I did Outward Bound when I was a kid and at the time, I didn’t appreciate it. But this quote stuck with me because every time we are challenged or try something new, we’re gathering more evidence that we are more than what we imagined. I think successful people don’t always get it right, but they continue to try and surprise themselves when they do.

Ok, thank you for all that. Here is the main question of our interview. What are your “5 Things You Need To Be A Highly Effective Public Speaker?” Please share a story or example for each.

  1. A premise, and a promise

The premise is the personal story you tell that taught you the lesson. The promise is the takeaway for the audience.

A lot of speakers focus too much on the premise and not on the promise. Anyone can have a great story, but in order to be a highly valued speaker, you have to relate it back to something teachable for the audience.

In my course, Mic Drop Workshop, we do an exercise called Moment to Meaning. What was the snapshot moment in your life that made you pause? And what’s the universal meaning that you can pull from that?

2. A transformation

Before you ask yourself, “what should I speak on?” I’d rather you do this visualization first.

Imagine you just gave a talk and absolutely crushed it. Standing ovation, tears, laughter, applause so loud you can’t hear yourself thank the emcee. Then the audience leaves and heads home. What do you want the audience to think, feel and do differently after hearing you speak?

How will your talk be a before and after moment in someone’s life? Fill in the blank: After people hear me speak they will _____________ because my talk will ______________. For example, mine is: After people hear me speak they will learn how to train their optimism muscle because my talk will tell the story of how I started a company by using optimism more than skill.

The transformation of your talk is the value proposition to a meeting planner. The better you can articulate the transformation, the more you can advocate for yourself to get paid gigs and the better you can serve your audience.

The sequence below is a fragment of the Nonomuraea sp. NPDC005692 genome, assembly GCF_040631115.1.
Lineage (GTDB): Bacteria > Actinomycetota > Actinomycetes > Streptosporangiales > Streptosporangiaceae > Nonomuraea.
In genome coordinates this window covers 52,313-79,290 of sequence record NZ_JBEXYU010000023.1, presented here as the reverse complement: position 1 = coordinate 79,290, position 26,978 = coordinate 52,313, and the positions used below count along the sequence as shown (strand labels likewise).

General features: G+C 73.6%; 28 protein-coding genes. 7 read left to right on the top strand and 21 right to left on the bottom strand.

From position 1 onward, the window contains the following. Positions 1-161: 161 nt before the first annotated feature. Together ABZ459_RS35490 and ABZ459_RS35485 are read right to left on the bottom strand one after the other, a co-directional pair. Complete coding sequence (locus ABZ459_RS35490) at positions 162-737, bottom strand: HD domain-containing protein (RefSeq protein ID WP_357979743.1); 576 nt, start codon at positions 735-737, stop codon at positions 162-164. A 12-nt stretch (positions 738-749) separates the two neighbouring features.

3. A signature keynote

Another mistake I see speakers make is they have a website with a list of topics they can speak on or a list of keynote talks. In Mic Drop Workshop, I call this being a Cheesecake Factory Speaker where your menu is so long that you have no idea what you’re good at.

A meeting planner wants to know your chef special! What’s the one thing you know you’re going to hit out of the park?

Don’t be afraid to say: this is what I speak on and nothing else. In fact, that’s where you can get better at your craft by focusing on one signature talk and you’ll attract bookings by being clear about the thing that you’re good at.

If you want help crafting your keynote, you can take my free 3-Day Keynote Writing Challenge on

4. A deflated ego

As a keynote speaker, it’s not about making yourself look good, it’s about serving your audience. And in order to do that, sometimes you have to tell stories where you learned a lesson. And sometimes the stories where we learn the greatest lessons are at lower points.

I used to think being a speaker was going up there and showing all of my accomplishments. Save that for the emcee to read in your introduction. Your talk should be about helping the audience achieve the transformation you set out to provide. In order to do that, you have to be real and honest. Check your ego in your green room and leave it all on the stage!